Climate change effects have the potential to undermine progress in international development, as extremes like flooding or drought can lead to internal displacement, resource shortages or local conflicts – with consequences for the EU’s engagement with partner countries in these regions. Jaroslav Mysiak of the Euro-Mediterranean Centre on Climate Change explains how RECEIPT’s research can help quantify these risks and support the vital climate-proofing of development aid.

Jaroslav Mysiak leads RECEIPT’s work package on International Development.

You are leading the RECEIPT team analysing how climate change shapes Europe’s activities in the international development arena – what does this involve?

Our sector is a little different from the others in RECEIPT, which look at how climate change impacts in other parts of the world lead to vulnerabilities within Europe. Development and humanitarian aid, on the other hand, is about a commitment to help the countries outside the EU that are lagging behind, so that they can catch up economically and become more resilient. Ultimately, increasing convergence across the globe in this way is also important for peace building, sharing natural resources and pursuing shared commitments to climate action such as the Paris Agreement.

In RECEIPT, we are looking at how remote climate risk might interfere with these strategic European objectives. If Europe has helped third countries in terms of development and cohesion and suddenly these gains are lost to climate change – of course Europe is losing out on past investment and future opportunity, as is the whole globe. Our primary goal, therefore, is to investigate how to design development and humanitarian policies that are more climate resilient and better suited to persist in a warming future.

Which climate effects are you examining in particular?

We zoom in on a number of ‘hotspot areas’, as we call them. First, West Africa, where climate extremes like floods or droughts can contribute to undermining economic development or destabilising the situation in some countries by triggering famine, internal displacement, or the expansion of civil war and social conflicts. Secondly, we are turning our attention to the regions covered by the European Neighborhood Policy, looking at how to invest and work together with potential new members of the EU and how to foster a coordinated approach to dealing with climate adaptation and managing shared resources. And third, we will look at countries of strategic importance to Europe such as India and China, where the EU is working on water cooperation as a trigger for international partnerships in many other areas.

Climate extremes like floods or droughts can contribute to undermining economic development or destabilising some countries.

Where is the biggest need for targeted climate information in the international development field, and how does RECEIPT contribute to this?

A major challenge is that a large proportion of development aid is not climate-proofed. Most funding from Europe and elsewhere is in the form of humanitarian aid but this is short term, designed to help the country get out of an emergency. What’s missing is an emphasis on climate-proofing the development aid to ensure it is delivered in a form that promotes activities resilient to climate change. Instead of only emphasising the way out of an emergency situation, there is also a need for a structured way to deal with vulnerabilities before the disaster occurs. The kind of research we are doing in RECEIPT can inform strategies that not only help a country emerge from an emergency but build recovery in a way that it is climate-resilient over the medium and long term.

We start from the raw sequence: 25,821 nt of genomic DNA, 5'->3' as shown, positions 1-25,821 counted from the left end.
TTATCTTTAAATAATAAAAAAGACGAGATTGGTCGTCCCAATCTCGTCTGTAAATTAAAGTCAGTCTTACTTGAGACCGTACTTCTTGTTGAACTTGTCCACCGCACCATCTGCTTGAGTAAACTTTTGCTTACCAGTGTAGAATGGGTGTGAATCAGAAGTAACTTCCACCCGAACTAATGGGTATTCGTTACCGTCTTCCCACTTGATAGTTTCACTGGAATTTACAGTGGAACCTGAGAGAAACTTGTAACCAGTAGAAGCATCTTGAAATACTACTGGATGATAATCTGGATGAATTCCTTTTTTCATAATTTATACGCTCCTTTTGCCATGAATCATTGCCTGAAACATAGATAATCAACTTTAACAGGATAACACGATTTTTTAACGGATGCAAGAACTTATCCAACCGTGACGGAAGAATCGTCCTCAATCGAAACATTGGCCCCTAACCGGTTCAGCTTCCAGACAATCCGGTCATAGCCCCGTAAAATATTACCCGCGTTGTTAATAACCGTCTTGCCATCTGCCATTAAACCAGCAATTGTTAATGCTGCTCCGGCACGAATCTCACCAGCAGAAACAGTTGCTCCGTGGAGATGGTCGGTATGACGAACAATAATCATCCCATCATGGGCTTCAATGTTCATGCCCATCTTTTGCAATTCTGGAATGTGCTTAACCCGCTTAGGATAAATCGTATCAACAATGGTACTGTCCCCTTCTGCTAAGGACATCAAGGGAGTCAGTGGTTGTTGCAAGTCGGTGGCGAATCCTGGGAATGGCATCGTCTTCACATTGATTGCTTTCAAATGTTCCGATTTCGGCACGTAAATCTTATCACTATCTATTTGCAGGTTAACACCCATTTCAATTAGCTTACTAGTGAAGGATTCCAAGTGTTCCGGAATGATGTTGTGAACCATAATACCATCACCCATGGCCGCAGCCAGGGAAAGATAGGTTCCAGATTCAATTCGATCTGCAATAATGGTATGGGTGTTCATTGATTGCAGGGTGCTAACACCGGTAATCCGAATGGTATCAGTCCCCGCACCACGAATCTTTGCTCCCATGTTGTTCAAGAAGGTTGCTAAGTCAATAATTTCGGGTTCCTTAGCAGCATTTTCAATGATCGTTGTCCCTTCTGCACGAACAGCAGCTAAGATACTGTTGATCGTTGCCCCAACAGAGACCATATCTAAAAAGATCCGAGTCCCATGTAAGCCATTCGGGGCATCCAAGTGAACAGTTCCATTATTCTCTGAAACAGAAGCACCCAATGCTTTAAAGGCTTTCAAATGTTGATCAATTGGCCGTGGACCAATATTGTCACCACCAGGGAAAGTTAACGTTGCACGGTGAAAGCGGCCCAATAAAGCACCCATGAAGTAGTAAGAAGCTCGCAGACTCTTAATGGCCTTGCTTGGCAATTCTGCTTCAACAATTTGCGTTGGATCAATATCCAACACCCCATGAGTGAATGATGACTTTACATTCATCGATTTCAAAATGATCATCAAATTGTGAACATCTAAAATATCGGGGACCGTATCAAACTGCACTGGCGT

RECEIPT brings together researchers from many different disciplines contributing different points of view – how does this collaboration work in the international development sector?

Risk assessment is a highly interdisciplinary field, drawing on insights from economics, social sciences, behavioural science, but also physical aspects like modelling, hazard assessment and probability, statistics and so on. So many of us in RECEIPT are used to working across disciplines in this way. For the international development research, we have a diverse team comprising political scientists, economists, hydrologists and climatologists. The key scientific partners are the Potsdam Institute for Climate Impact Research, working on risk modelling related to flooding and drought, and the International Institute for Applied Systems Analysis, which is investigating the design of climate-resilient financial strategies. University of Reading is helping to design the climate assessment, the data behind our storylines and scenarios. And our societal partner is the Climate Centre of the Red Cross Federation, an excellent partner in humanitarian aid. They are looking into forecast-based financing of disaster – how to help countries at the stage when an extreme event is already envisaged.

RECEIPT is looking into strategies to help countries emerge from an emergency and build recovery in a way that it is climate-resilient.

What is the main impact you would like to see emerge from the RECEIPT project?

My hope and ambition would be to improve our knowledge in this field, to inform European and national policymakers on how to better target their investments, and ultimately to improve the lives of people in those countries outside of Europe that we work with.


Jaroslav Mysiak leads the research division ‘Risk Assessment and Adaptation Strategies’ at the Euro-Mediterranean Centre on Climate Change in Venice, the largest Italian institution dedicated to multidisciplinary research on climate change. He is a member of the European Science and Technology Advisory group for the UN Office for Disaster Risk Reduction (UNDRR), and a member of the European Commission’s mission board on adaptation and societal transformation.